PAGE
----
We’re a fortnight into the new year and I’m a bit all over the place – involved in various new projects and not really knowing if I’m coming or going (as is often the case, I think this is the curse of the freelancer). I have two main projects going on currently, which are taking up most of my headspace (well, one much more than the other).
This week we started some workshops at Bridge College, which works with young people aged 18-25 with learning and/or physical disabilities, as part of A New Exchange, an artist development project I’m fortunate to be part of at the moment. My artist partner Hattie and I are running seven sessions with a group of eight young people – this is a new demographic for both of us but the staff at Bridge College are super supportive and open to our ideas. This week was a ‘getting to know’ you session with various drawing exercises and some polaroid photography and next week we are concentrating entirely on photography, but we plan to bring other elements into the sessions after that as Hattie works largely in sculpture. I really want to learn about other art practices and how to integrate that into my own projects. Our group is quite mixed in terms of needs – some members a very able to verbalise what they like or don’t like, while other participants struggle more with communication or have other kinds of needs. We want to make the sessions as collaborative and responsive as possible so need to develop ways to gauge what they want to do as the project unfolds – we need to find approaches which meet everyone’s needs and don’t allow some voices to dominate.
I’m also plugging away with my Open Eye Gallery Reflections commission, for which I’m working with members of the Traveller community in Cheshire West. This is the project which is taking up a lot of head space because I care so much about getting the ethics and approach right and how to juggle the various stories which may emerge. One of these is promising to be quite challenging if it ends up happening as the person has very strong opinions about a lot of subjects which are diametrically opposed to my own. This is going to be an interesting challenge – how to weave in that person’s viewpoint and narrative in a way which works for the wider project and makes him feel heard and respected. This residency has to go at its own pace – people are not always available or easy to pin down, and I just have to keep putting in the time. I am finding with these commissions that there are often artificial and unrealistic timelines put onto them by commissioners but am starting to develop the confidence to ignore these as far as possible and work at my own pace, and at the pace which the project demands.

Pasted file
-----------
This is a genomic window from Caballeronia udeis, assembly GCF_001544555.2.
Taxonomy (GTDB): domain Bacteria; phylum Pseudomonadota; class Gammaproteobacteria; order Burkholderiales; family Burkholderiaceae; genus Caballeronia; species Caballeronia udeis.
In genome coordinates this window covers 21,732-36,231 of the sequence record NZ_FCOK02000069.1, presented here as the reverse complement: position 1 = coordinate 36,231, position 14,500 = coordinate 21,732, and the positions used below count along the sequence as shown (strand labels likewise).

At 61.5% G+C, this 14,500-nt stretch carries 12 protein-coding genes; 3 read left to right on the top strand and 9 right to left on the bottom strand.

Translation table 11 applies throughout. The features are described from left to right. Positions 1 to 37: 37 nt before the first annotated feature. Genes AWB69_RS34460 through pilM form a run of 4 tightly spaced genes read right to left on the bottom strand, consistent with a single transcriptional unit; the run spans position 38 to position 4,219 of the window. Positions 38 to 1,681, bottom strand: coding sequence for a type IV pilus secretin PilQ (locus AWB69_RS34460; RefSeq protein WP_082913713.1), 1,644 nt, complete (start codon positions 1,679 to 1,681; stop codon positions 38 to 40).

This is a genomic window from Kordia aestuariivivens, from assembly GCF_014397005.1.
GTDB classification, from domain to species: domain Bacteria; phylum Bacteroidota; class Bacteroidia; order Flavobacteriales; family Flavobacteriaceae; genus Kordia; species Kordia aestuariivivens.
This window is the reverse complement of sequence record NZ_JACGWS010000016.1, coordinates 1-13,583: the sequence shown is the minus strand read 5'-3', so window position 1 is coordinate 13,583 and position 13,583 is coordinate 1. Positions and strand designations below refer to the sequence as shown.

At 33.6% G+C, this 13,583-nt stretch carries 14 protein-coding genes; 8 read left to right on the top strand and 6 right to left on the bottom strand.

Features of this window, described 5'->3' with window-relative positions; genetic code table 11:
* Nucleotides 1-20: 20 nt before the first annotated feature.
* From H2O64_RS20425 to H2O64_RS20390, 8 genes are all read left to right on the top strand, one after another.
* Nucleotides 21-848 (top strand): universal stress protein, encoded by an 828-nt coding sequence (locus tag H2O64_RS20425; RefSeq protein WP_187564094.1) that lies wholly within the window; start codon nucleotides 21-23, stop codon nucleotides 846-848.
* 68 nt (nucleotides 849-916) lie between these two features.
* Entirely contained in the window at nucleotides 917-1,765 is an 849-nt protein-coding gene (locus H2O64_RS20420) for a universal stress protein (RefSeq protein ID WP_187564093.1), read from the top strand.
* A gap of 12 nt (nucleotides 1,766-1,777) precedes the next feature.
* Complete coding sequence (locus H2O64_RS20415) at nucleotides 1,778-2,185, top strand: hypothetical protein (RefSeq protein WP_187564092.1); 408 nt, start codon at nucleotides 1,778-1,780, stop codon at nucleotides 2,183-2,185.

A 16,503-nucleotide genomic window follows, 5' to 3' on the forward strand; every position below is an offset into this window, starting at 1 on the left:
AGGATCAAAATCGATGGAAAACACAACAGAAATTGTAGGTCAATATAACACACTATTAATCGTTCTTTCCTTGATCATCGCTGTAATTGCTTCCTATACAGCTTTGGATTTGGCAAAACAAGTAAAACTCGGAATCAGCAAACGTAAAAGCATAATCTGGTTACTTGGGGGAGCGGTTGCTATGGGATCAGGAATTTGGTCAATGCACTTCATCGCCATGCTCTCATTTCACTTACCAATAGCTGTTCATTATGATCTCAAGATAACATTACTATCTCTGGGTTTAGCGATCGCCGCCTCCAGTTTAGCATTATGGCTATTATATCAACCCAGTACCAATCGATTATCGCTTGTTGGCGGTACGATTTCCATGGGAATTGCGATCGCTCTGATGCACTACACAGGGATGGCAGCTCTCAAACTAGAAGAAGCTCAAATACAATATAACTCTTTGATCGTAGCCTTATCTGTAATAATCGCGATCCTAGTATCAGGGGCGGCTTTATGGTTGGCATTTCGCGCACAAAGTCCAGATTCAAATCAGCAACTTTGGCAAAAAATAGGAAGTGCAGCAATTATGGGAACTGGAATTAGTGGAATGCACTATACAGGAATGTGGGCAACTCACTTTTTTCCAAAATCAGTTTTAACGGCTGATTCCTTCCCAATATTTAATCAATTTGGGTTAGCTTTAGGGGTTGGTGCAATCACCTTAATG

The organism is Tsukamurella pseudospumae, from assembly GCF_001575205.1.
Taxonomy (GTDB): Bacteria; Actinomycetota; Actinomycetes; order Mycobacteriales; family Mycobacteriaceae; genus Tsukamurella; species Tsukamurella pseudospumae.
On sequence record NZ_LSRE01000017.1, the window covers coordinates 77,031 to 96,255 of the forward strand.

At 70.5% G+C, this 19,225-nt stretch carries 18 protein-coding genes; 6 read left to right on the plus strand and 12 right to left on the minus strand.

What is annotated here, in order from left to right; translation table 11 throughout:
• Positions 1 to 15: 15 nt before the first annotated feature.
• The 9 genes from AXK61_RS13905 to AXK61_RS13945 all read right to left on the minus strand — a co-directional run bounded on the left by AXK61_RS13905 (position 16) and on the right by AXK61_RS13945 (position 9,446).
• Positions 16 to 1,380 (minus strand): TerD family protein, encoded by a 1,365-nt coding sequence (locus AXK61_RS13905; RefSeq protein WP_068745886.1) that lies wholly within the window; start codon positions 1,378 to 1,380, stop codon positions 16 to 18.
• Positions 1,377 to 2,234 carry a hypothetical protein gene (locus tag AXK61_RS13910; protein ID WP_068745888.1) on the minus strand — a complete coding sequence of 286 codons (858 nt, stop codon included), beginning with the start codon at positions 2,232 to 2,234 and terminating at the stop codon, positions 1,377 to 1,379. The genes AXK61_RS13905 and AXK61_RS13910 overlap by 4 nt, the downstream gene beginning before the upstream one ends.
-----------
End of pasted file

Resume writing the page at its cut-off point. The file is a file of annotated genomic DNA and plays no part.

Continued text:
So far I have a small list of people who I have met or spoken to – some are physically vulnerable due to age or illness, so I have decided to focus on them for now when they are able and not try to spin too many plates at once (although I don’t want other people to forget who I am so need to keep calling in to them now and then). I have also started doing some one-to-one sessions with a young girl at a primary school in Ellesmere Port, it’s not something I would have sought out but it presented itself as an opportunity so I went for it. Today was my second session with her – I’m just doing loads of different photography activities with her and seeing what comes out of it. Today I gave her a film camera to take home. For me this is all about throwing metaphorical mud at a wall and seeng what sticks. I’m not sure what her bit will say about Covid times but I suppose we’re still living through this so I’m sure something will emerge. And children’s voices are so important and often go unheard.